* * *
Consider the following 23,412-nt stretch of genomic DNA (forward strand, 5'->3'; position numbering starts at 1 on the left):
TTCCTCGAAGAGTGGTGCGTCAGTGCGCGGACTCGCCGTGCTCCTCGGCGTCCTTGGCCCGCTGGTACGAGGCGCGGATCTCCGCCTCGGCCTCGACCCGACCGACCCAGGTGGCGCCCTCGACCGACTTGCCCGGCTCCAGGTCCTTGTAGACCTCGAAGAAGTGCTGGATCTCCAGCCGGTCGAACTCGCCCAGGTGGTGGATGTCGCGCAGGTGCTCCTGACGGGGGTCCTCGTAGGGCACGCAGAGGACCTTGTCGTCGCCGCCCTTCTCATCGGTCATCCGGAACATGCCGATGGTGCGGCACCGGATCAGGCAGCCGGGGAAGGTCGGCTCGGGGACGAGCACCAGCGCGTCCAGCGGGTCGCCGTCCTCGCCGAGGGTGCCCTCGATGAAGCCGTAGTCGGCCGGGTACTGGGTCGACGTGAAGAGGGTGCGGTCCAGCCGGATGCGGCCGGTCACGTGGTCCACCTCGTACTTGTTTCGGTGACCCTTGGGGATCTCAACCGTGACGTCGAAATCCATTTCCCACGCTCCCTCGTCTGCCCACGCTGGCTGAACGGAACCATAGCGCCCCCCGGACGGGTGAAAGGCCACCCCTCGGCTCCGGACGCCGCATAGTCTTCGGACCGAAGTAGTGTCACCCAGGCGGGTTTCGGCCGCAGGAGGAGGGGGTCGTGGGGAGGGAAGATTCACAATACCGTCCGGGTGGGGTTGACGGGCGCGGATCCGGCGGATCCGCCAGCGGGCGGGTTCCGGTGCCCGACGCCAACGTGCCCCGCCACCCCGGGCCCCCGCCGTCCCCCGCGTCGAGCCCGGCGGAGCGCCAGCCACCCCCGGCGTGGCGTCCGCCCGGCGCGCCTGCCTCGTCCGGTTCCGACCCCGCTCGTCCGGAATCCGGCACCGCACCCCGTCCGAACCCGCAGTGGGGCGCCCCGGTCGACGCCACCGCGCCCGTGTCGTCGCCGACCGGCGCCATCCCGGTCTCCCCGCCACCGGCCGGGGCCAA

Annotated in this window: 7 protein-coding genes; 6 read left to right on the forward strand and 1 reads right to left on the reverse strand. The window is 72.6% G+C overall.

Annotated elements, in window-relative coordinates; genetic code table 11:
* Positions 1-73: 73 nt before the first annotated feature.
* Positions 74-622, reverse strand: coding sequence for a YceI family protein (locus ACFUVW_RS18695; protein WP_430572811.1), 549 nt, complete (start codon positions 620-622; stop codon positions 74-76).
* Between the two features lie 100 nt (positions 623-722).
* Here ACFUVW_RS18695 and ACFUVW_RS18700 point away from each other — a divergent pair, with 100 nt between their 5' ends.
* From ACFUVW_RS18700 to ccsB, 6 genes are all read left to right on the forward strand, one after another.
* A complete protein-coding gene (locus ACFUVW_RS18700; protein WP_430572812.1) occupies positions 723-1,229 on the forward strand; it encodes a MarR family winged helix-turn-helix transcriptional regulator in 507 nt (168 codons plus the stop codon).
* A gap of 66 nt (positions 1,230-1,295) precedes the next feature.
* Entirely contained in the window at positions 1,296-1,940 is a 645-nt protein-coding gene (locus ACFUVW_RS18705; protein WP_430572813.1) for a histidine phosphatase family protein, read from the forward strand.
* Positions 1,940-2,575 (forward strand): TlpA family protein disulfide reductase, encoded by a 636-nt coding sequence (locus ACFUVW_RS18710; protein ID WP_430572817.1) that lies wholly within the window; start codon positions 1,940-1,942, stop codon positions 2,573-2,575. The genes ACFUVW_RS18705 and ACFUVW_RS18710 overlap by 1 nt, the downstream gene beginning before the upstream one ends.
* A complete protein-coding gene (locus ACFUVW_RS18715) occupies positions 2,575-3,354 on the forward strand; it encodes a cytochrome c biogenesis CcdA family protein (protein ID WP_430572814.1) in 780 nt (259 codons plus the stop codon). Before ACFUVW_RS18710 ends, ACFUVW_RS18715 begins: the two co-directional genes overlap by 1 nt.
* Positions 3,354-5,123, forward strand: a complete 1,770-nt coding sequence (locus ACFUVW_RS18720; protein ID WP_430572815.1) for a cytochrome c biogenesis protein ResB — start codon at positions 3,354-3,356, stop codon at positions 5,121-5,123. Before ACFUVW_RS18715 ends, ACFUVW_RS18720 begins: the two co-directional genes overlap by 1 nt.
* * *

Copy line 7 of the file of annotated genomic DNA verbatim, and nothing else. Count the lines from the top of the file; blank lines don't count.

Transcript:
* Between the two features lie 100 nt (positions 623-722).